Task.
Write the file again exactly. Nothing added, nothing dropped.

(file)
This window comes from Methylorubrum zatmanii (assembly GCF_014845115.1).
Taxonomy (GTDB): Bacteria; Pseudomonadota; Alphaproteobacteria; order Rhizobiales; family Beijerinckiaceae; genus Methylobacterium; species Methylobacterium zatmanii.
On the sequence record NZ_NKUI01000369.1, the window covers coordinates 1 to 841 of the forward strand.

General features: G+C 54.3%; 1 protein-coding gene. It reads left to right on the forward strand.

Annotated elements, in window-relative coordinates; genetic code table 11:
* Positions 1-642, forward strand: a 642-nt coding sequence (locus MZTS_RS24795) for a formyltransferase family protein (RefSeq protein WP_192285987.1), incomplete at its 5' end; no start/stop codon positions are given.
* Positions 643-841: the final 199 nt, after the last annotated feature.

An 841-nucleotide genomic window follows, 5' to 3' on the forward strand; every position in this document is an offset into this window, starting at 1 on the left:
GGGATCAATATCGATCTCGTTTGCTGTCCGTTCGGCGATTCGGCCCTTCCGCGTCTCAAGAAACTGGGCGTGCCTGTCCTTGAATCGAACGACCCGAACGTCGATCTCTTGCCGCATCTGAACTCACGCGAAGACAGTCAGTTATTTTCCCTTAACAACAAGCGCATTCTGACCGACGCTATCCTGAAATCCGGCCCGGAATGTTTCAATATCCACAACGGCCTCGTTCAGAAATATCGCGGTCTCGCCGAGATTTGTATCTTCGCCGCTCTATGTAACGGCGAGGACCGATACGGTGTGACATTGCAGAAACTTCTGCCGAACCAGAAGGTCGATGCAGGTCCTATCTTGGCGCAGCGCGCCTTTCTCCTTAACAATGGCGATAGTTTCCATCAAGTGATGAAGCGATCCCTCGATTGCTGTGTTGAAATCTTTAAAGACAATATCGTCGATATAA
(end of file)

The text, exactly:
This window comes from Methylorubrum zatmanii (assembly GCF_014845115.1).
Taxonomy (GTDB): Bacteria; Pseudomonadota; Alphaproteobacteria; order Rhizobiales; family Beijerinckiaceae; genus Methylobacterium; species Methylobacterium zatmanii.
On the sequence record NZ_NKUI01000369.1, the window covers coordinates 1 to 841 of the forward strand.

General features: G+C 54.3%; 1 protein-coding gene. It reads left to right on the forward strand.

Annotated elements, in window-relative coordinates; genetic code table 11:
* Positions 1-642, forward strand: a 642-nt coding sequence (locus MZTS_RS24795) for a formyltransferase family protein (RefSeq protein WP_192285987.1), incomplete at its 5' end; no start/stop codon positions are given.
* Positions 643-841: the final 199 nt, after the last annotated feature.

An 841-nucleotide genomic window follows, 5' to 3' on the forward strand; every position in this document is an offset into this window, starting at 1 on the left:
GGGATCAATATCGATCTCGTTTGCTGTCCGTTCGGCGATTCGGCCCTTCCGCGTCTCAAGAAACTGGGCGTGCCTGTCCTTGAATCGAACGACCCGAACGTCGATCTCTTGCCGCATCTGAACTCACGCGAAGACAGTCAGTTATTTTCCCTTAACAACAAGCGCATTCTGACCGACGCTATCCTGAAATCCGGCCCGGAATGTTTCAATATCCACAACGGCCTCGTTCAGAAATATCGCGGTCTCGCCGAGATTTGTATCTTCGCCGCTCTATGTAACGGCGAGGACCGATACGGTGTGACATTGCAGAAACTTCTGCCGAACCAGAAGGTCGATGCAGGTCCTATCTTGGCGCAGCGCGCCTTTCTCCTTAACAATGGCGATAGTTTCCATCAAGTGATGAAGCGATCCCTCGATTGCTGTGTTGAAATCTTTAAAGACAATATCGTCGATATAA